First there were “hits,” then impressions, then “engagement,” and now the newest hot metric buzzword is “touchpoint.”
The assumption seems to be the more touchpoints the better. Let’s hit them everywhere—earned media, social, digital, billboards, broadcast, events, mugs, parking meters, and movie theaters. And there’s some evidence that such a strategy just might work.
But I would argue that all touchpoints are not created equal. In fact, most of them aren’t worth much at all.
Human nature dictates that you don’t absorb information unless and until you see a reason to do so. That reason might be FOMO: everyone but you knows something. Or perceived risk: if you don’t know this thing something bad might happen to you. Or, perhaps, you need to know this to achieve some immediate goal or overcome the obstacle in front of you.
Then on top of that there are the far fuzzier concepts of trust, relationships, and reputation.
Hertz tries harder
I was reminded of all this last week when I rented a car from Hertz. Now, I have one measure of success when it comes to renting cars: the elapsed time between getting off the plane and exiting the car rental facility. In my experience it ranges from fifteen minutes to an hour. I evaluate every rental on the same criteria: from -10 (you have wasted more than an hour of my time and I will vent my fury on Twitter for the next week) to +10 (I love you to death and will say so on every social media platform and in every survey you send me).
As far back as I can remember Hertz has been the dominant brand in car rental. And, being something of a contrarian, I always rented from Avis. I was indoctrinated by years of advertising and brand campaigns to believe that they were #2 and they “tried harder.” And for years, because I spent a great deal of money with them, they got me on my way in a hurry.
Then consolidation came to the marketplace, Avis raised its prices, competitors came into the market, and I started looking around for better alternatives. I tried all the cheaper brands and discovered most of them weren’t trying very hard at all. Longer lines and worse service were not worth the few dollars I was trying to save.
A few years ago Hertz made its prices more competitive, so I tried them out. On my first experience they beat everyone but Avis. So even if they weren’t cheaper, they became my company of choice.
But Hertz and I had a bit of a crisis last week, when they took over an hour to get me from from plane to highway. Most of that was spent at the exit gate, waiting on some electronic malfunction. When my ordeal was over the attendant apologized profusely and gave me a bottle of water. As the rest of the day unfolded other events displaced my annoyance, and so Hertz was spared my usual Twitter rant.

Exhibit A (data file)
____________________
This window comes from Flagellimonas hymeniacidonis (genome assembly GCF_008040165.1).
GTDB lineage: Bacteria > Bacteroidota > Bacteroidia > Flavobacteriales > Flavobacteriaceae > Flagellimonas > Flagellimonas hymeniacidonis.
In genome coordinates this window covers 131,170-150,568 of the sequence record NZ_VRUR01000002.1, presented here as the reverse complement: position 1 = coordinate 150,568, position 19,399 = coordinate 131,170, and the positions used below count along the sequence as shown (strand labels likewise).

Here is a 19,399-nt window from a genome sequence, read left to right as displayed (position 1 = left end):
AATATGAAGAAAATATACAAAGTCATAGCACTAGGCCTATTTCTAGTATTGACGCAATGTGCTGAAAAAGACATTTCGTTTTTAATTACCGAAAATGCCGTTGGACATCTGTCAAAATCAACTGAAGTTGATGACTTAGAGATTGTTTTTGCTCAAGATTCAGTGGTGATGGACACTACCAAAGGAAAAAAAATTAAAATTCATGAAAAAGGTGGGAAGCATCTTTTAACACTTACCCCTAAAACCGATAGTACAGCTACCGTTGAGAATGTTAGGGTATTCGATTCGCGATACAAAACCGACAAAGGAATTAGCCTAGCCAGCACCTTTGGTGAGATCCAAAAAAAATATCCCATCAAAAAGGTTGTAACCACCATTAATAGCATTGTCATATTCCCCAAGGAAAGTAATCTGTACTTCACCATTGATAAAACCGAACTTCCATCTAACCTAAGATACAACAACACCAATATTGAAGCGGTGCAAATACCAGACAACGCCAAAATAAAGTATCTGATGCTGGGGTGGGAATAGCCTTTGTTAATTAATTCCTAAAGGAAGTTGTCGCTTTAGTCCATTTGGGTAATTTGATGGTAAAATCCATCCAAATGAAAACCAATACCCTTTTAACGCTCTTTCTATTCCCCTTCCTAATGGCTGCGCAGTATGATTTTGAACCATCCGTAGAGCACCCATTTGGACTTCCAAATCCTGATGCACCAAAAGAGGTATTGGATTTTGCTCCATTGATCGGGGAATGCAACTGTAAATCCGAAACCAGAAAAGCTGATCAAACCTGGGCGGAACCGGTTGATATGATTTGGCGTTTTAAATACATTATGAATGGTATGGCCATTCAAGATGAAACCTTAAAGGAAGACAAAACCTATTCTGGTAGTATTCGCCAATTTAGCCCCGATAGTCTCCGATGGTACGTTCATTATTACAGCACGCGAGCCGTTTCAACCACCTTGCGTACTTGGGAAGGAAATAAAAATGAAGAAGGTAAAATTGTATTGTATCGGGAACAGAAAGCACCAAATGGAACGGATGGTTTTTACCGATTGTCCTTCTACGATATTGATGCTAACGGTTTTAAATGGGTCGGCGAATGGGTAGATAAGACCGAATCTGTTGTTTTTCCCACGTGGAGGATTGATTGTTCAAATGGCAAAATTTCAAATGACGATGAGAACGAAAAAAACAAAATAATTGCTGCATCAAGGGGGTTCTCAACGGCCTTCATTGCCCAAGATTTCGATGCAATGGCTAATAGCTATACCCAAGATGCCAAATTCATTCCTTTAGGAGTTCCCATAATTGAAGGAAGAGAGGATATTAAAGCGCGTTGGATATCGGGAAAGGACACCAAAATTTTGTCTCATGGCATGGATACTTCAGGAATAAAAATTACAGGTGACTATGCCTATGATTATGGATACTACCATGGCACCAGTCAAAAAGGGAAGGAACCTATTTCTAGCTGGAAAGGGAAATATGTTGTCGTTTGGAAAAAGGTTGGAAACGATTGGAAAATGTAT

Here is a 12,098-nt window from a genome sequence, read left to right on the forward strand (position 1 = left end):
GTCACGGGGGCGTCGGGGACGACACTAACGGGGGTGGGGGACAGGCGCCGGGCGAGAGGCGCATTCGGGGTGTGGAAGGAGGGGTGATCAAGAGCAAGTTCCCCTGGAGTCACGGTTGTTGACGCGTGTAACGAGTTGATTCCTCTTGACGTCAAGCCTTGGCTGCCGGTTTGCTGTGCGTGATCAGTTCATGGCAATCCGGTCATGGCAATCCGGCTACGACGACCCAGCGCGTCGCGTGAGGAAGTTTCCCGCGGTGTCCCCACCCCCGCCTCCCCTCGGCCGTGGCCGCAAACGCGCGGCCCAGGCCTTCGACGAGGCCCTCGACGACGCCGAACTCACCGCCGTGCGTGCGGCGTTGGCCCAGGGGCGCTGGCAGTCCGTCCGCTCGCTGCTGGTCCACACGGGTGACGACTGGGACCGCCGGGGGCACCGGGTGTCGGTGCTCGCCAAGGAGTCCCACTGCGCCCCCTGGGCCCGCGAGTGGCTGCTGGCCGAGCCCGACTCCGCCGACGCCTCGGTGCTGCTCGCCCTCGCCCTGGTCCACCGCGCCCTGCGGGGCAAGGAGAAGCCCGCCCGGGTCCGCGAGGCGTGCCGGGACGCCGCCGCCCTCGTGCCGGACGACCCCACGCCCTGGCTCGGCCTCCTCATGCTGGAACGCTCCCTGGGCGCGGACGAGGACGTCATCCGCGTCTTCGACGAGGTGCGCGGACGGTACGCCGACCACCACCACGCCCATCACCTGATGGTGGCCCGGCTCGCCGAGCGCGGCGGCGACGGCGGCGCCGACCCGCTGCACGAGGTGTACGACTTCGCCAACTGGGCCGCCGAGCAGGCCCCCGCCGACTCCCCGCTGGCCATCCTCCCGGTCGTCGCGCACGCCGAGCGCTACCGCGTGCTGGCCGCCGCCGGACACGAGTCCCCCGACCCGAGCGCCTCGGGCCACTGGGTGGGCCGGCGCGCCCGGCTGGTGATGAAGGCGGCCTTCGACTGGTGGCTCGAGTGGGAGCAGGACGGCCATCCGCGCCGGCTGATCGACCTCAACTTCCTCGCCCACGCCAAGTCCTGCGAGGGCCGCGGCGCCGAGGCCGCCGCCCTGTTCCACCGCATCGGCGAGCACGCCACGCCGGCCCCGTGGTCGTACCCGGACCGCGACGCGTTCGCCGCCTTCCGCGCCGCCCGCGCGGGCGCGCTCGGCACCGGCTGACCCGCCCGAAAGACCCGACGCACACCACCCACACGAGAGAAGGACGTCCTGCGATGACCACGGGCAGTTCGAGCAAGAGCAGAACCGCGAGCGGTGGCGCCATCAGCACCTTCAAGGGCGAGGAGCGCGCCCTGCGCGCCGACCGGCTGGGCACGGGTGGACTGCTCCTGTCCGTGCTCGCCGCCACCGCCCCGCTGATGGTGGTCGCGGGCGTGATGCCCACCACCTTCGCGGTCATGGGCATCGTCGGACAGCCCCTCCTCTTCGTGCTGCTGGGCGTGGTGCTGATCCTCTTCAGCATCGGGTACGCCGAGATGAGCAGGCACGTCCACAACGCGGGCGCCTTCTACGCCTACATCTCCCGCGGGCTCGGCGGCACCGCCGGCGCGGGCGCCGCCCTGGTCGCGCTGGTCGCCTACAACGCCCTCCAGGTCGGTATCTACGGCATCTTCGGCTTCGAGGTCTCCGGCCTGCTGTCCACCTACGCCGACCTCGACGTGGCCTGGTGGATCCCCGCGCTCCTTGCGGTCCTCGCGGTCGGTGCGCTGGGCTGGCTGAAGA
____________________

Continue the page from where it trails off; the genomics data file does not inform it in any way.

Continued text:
I was reminded of that problem when I returned the car. The attendant politely asked why I hadn’t filled the gas tank. I explained that I couldn’t find a gas station. He told me the nearest one was a couple of miles away and if I wanted to fill up he’d give me directions. It was, however, the end of a very long week and I just didn’t have the energy. The goodhearted attendant perceived my weariness and said, “Don’t worry ma’am, I’ll take care of you.” Just like that he made my problem go away, saving me a fair amount of both time and money.
Your touchpoint is my heroic employee
So, back to touchpoints… Think of how many billions of touchpoints Hertz buys every year, and of the millions they push out specifically to loyal members like me. But in my case all those mean nothing, because to me what Hertz represents is a particular kind individual who made my day better.
On a cost-per-touchpoint basis mine was definitely on the high end. A seven-minute encounter at a fully loaded employee cost is probably about $30, compared to pennies for most of the rest. But it’s the one of the few brand touchpoints I’ll remember, and share with my friends.
Most people whose job it is to promote and protect a brand see communications touchpoints as transactional: we buy them in bulk and dump them on a target audience. From that point of view, customer service and front-line employees are someone else’s responsibility. Touchpoints they may be, but not ones that can be bought and deployed by the billions.
But the most influential touchpoints are human interactions. And unless corporate communicators understand the import of all their brand transactions, they’re wasting a lot of time, effort, and energy. Touchpoints are the new impressions. Collecting a ton of them is just as meaningless. See my rant on how to fix all these problems by putting communications in charge of everything.∞